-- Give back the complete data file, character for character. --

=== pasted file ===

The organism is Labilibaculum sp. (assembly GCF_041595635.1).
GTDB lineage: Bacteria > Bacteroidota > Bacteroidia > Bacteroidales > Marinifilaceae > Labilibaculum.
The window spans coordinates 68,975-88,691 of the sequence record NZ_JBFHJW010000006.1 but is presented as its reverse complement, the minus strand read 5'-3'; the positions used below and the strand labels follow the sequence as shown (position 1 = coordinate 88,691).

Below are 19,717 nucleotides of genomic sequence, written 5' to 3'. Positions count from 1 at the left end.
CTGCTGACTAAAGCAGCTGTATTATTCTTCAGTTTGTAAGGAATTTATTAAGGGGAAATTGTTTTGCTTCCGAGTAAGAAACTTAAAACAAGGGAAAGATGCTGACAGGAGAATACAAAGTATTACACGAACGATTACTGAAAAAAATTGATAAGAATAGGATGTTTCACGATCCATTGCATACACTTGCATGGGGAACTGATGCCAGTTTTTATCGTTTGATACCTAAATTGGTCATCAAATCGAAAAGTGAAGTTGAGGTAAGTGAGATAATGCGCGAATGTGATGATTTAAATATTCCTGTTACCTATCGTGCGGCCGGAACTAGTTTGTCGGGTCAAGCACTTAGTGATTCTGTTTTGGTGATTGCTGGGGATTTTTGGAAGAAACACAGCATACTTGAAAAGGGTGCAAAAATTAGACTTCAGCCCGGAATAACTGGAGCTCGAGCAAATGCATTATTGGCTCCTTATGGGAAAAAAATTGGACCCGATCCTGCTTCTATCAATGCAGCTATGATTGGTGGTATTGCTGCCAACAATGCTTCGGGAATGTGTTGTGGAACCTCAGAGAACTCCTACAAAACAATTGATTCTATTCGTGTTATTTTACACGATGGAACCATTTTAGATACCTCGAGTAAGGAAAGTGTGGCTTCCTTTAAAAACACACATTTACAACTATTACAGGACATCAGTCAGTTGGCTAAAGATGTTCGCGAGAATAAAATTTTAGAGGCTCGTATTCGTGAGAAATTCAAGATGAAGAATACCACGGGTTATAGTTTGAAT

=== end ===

The organism is Labilibaculum sp. (assembly GCF_041595635.1).
GTDB lineage: Bacteria > Bacteroidota > Bacteroidia > Bacteroidales > Marinifilaceae > Labilibaculum.
The window spans coordinates 68,975-88,691 of the sequence record NZ_JBFHJW010000006.1 but is presented as its reverse complement, the minus strand read 5'-3'; the positions used below and the strand labels follow the sequence as shown (position 1 = coordinate 88,691).

Below are 19,717 nucleotides of genomic sequence, written 5' to 3'. Positions count from 1 at the left end.
CTGCTGACTAAAGCAGCTGTATTATTCTTCAGTTTGTAAGGAATTTATTAAGGGGAAATTGTTTTGCTTCCGAGTAAGAAACTTAAAACAAGGGAAAGATGCTGACAGGAGAATACAAAGTATTACACGAACGATTACTGAAAAAAATTGATAAGAATAGGATGTTTCACGATCCATTGCATACACTTGCATGGGGAACTGATGCCAGTTTTTATCGTTTGATACCTAAATTGGTCATCAAATCGAAAAGTGAAGTTGAGGTAAGTGAGATAATGCGCGAATGTGATGATTTAAATATTCCTGTTACCTATCGTGCGGCCGGAACTAGTTTGTCGGGTCAAGCACTTAGTGATTCTGTTTTGGTGATTGCTGGGGATTTTTGGAAGAAACACAGCATACTTGAAAAGGGTGCAAAAATTAGACTTCAGCCCGGAATAACTGGAGCTCGAGCAAATGCATTATTGGCTCCTTATGGGAAAAAAATTGGACCCGATCCTGCTTCTATCAATGCAGCTATGATTGGTGGTATTGCTGCCAACAATGCTTCGGGAATGTGTTGTGGAACCTCAGAGAACTCCTACAAAACAATTGATTCTATTCGTGTTATTTTACACGATGGAACCATTTTAGATACCTCGAGTAAGGAAAGTGTGGCTTCCTTTAAAAACACACATTTACAACTATTACAGGACATCAGTCAGTTGGCTAAAGATGTTCGCGAGAATAAAATTTTAGAGGCTCGTATTCGTGAGAAATTCAAGATGAAGAATACCACGGGTTATAGTTTGAAT